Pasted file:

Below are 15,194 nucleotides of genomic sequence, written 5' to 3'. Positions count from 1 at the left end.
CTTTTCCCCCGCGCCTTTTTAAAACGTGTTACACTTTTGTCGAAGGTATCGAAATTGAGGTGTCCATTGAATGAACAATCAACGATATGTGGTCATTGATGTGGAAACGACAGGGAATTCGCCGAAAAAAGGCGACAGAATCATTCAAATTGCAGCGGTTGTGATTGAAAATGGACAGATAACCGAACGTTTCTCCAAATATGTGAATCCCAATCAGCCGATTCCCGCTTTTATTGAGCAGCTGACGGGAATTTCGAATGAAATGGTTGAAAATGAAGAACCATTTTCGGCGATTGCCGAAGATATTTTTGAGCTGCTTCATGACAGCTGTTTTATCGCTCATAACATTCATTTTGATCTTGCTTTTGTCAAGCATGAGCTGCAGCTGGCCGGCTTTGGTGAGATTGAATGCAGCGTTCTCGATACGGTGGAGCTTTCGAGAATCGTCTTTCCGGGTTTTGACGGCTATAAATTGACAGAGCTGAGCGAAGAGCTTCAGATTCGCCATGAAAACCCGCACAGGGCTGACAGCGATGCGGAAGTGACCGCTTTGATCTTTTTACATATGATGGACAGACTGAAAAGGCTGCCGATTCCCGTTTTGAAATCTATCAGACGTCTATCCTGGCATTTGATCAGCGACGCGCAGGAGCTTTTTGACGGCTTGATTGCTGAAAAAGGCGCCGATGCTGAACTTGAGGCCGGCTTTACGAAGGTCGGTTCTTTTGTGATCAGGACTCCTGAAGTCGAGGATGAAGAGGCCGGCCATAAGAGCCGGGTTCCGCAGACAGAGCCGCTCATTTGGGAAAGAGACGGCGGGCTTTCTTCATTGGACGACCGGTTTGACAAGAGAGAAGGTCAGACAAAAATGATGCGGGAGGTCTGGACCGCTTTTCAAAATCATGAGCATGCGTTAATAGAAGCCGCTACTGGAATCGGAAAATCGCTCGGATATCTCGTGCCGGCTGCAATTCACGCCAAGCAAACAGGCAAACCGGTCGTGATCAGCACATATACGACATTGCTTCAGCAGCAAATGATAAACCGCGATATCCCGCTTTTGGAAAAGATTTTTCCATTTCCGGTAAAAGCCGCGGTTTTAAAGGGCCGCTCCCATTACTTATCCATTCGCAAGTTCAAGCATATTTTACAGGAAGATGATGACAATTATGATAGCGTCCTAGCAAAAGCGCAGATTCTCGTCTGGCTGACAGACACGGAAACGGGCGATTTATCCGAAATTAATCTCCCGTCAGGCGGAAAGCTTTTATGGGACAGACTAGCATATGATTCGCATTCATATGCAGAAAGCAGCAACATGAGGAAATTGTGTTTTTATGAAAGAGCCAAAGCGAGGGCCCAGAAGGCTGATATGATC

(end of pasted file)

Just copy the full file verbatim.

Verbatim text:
Below are 15,194 nucleotides of genomic sequence, written 5' to 3'. Positions count from 1 at the left end.
CTTTTCCCCCGCGCCTTTTTAAAACGTGTTACACTTTTGTCGAAGGTATCGAAATTGAGGTGTCCATTGAATGAACAATCAACGATATGTGGTCATTGATGTGGAAACGACAGGGAATTCGCCGAAAAAAGGCGACAGAATCATTCAAATTGCAGCGGTTGTGATTGAAAATGGACAGATAACCGAACGTTTCTCCAAATATGTGAATCCCAATCAGCCGATTCCCGCTTTTATTGAGCAGCTGACGGGAATTTCGAATGAAATGGTTGAAAATGAAGAACCATTTTCGGCGATTGCCGAAGATATTTTTGAGCTGCTTCATGACAGCTGTTTTATCGCTCATAACATTCATTTTGATCTTGCTTTTGTCAAGCATGAGCTGCAGCTGGCCGGCTTTGGTGAGATTGAATGCAGCGTTCTCGATACGGTGGAGCTTTCGAGAATCGTCTTTCCGGGTTTTGACGGCTATAAATTGACAGAGCTGAGCGAAGAGCTTCAGATTCGCCATGAAAACCCGCACAGGGCTGACAGCGATGCGGAAGTGACCGCTTTGATCTTTTTACATATGATGGACAGACTGAAAAGGCTGCCGATTCCCGTTTTGAAATCTATCAGACGTCTATCCTGGCATTTGATCAGCGACGCGCAGGAGCTTTTTGACGGCTTGATTGCTGAAAAAGGCGCCGATGCTGAACTTGAGGCCGGCTTTACGAAGGTCGGTTCTTTTGTGATCAGGACTCCTGAAGTCGAGGATGAAGAGGCCGGCCATAAGAGCCGGGTTCCGCAGACAGAGCCGCTCATTTGGGAAAGAGACGGCGGGCTTTCTTCATTGGACGACCGGTTTGACAAGAGAGAAGGTCAGACAAAAATGATGCGGGAGGTCTGGACCGCTTTTCAAAATCATGAGCATGCGTTAATAGAAGCCGCTACTGGAATCGGAAAATCGCTCGGATATCTCGTGCCGGCTGCAATTCACGCCAAGCAAACAGGCAAACCGGTCGTGATCAGCACATATACGACATTGCTTCAGCAGCAAATGATAAACCGCGATATCCCGCTTTTGGAAAAGATTTTTCCATTTCCGGTAAAAGCCGCGGTTTTAAAGGGCCGCTCCCATTACTTATCCATTCGCAAGTTCAAGCATATTTTACAGGAAGATGATGACAATTATGATAGCGTCCTAGCAAAAGCGCAGATTCTCGTCTGGCTGACAGACACGGAAACGGGCGATTTATCCGAAATTAATCTCCCGTCAGGCGGAAAGCTTTTATGGGACAGACTAGCATATGATTCGCATTCATATGCAGAAAGCAGCAACATGAGGAAATTGTGTTTTTATGAAAGAGCCAAAGCGAGGGCCCAGAAGGCTGATATGATC